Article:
Read it for ideas or as a starting point to enhance your own email marketing cover letter. Simply substitute your own information for personal, professional, and application data and accomplishments.
Choosing between buzzwords from the job description and original content while worrying about making even the smallest error can make writing an email marketing cover letter feel precarious.
What else could possibly make this experience a little more enjoyable and thrilling? Relying on expert advice and examples.
Luckily, we have you covered. Below are some pointers for creating a standout cover letter.
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When Alex Caffee noticed that the marketing department was hiring someone to send those emails, she had been receiving The Muse’s newsletter for years. She was already a huge fan of the company, but she was also aware of all the ways the product could be improved. She was convinced she could and ought to be the one to realize this potential. She really wanted this job.
She therefore carefully crafted a cover letter from scratch for the email marketing manager position despite the fact that she dislikes writing cover letters, or, as she says, she typically resents spending time on them. Her objective was to create a lasting impression of someone who would uphold the company’s values and contribute to its mission and culture, not just to demonstrate her ability to perform the job or even to demonstrate that she was a perfect fit for the position.
The Muse’s system requires applicants to paste their cover letters into a text box rather than attaching them as separate documents, so candidates occasionally omit the salutation—and that’s OK. Before we move on to the cover letter, it’s important to note this.
I’m more than just a fan of The Muse; I also receive your emails on a regular basis. Despite the fact that I enjoy reading them, I believe there are numerous ways to market your services again and develop more specialized content. It would be my utmost pleasure to assist you in creating the best email program yet because you guys are killing it.
Along with my success in attracting and converting email subscribers, I hope my professional background demonstrates that I’d be more than qualified for the job—I’d personify the work itself:
As the founding co-chair of the Women of Niche internal development group, in addition to my email marketing duties, I promote better workplace policies, host speakers, plan educational initiatives, and ensure that women from all backgrounds feel supported. So far, I’ve coordinated a number of speakers, pushed for improved maternity and parental leave policies, and urged our team to conduct competitive analysis and present to our C-suite.
This should reassure you that I’ll put extra effort into growing your marketing initiatives as The Muse supports a cause to which I’m deeply committed.
I should mention that I’m currently in Pittsburgh but plan to move as soon as possible to New York.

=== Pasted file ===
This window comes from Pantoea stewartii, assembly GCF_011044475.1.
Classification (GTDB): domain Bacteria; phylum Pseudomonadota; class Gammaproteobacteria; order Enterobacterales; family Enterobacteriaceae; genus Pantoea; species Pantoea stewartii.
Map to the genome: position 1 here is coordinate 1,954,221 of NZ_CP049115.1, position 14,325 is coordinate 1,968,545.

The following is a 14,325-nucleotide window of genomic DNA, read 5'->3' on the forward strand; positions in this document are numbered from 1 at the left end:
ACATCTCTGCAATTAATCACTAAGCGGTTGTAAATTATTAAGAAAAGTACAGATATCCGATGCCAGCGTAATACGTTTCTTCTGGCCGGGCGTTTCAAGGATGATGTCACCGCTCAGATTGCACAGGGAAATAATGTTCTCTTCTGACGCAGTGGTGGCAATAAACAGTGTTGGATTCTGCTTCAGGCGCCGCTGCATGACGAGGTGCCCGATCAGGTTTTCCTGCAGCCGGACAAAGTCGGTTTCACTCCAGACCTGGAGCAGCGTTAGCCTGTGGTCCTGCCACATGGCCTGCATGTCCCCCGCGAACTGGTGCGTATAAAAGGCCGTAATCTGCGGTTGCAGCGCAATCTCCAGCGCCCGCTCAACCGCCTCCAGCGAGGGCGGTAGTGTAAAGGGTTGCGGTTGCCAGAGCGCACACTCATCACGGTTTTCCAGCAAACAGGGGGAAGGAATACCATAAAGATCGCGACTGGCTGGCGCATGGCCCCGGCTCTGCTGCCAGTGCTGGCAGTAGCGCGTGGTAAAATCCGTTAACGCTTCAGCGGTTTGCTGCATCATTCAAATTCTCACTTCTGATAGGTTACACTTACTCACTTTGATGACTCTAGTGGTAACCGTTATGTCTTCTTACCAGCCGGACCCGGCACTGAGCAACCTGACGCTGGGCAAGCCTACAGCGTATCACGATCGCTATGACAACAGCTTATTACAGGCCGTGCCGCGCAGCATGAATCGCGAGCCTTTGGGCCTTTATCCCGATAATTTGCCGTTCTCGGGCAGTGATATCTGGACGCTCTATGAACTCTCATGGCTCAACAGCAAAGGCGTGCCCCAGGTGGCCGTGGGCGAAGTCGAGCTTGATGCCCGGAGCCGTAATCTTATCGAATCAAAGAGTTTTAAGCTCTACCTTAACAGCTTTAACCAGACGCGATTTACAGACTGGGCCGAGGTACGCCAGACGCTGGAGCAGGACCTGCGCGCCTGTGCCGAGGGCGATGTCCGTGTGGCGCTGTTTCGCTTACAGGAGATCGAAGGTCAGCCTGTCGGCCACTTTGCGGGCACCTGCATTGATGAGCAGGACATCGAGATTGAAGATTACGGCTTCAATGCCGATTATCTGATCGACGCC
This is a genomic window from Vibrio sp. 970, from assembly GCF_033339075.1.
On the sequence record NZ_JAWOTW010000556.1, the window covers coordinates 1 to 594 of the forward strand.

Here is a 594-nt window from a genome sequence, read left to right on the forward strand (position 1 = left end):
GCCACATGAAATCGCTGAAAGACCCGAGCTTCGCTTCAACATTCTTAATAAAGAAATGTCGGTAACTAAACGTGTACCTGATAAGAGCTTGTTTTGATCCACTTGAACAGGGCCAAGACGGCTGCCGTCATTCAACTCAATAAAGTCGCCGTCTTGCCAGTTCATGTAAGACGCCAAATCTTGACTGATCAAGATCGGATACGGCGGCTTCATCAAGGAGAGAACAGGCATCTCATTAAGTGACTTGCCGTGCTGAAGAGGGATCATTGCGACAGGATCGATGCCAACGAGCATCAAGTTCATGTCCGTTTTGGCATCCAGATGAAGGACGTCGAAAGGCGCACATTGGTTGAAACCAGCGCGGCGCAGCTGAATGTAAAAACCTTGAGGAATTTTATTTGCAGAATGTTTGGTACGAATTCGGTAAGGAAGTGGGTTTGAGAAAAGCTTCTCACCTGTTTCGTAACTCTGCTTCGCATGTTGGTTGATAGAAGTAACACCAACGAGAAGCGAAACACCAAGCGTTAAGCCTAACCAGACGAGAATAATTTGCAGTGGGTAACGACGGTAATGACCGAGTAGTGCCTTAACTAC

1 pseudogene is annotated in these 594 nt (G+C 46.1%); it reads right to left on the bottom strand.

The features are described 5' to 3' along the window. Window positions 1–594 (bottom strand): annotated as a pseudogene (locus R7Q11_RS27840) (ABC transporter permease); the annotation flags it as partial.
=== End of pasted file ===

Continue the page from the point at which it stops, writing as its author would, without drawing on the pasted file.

I’m hoping we can talk more about your email marketing strategies and how I can help with any problems.
How This Cover Letter Won Over the Recruiter
When Lauren Roberts, The Muse’s Associate Director of Talent Acquisition, read Caffee’s cover letter, it immediately caught her attention and she excitedly Slacked the hiring manager to say, “Check out this cover letter!” Here is what Roberts says:
What grabbed you about this cover letter?
She started her cover letter in a really personalized way. I receive emails with subject lines like “Dear Sir or Madam, To Whom It May Concern, I’m applying to your position that I found on xyz job board” so frequently. ” Yes, I know. I get really tired of reading those. She began in a way that made me feel like I wanted to talk to her because I felt like I was getting to know her personality. In contrast to applying to a hundred jobs and hoping one sticks, this person is aware of who we are and is genuinely interested in this opportunity.
She immediately addresses the essential issues of the situation before moving on to a complaint. She shows in her opening paragraph that she is already considering things strategically. We needed someone in this position who would promote email, who would have a point of view, who could push for results and garner support from others. Someone who is confident enough to write in their cover letter, “I think your email is great,” The statement that stood out to me, “I see some clear opportunities to make it better and I want to be a part of that,”
Next she talks about herself outside of her specific job. It helped me understand why she would make a fantastic culture addition. She so perfectly embodies the goals and principles of The Muse as a team and as a collection of people. It helped me get a sense of her personal values and areas of passion. Additionally, she is someone who goes above and beyond to improve the workplace and someone who accomplishes goals.
Why, in your mind, was it okay not to get into too many specific role-related accomplishments in the cover letter?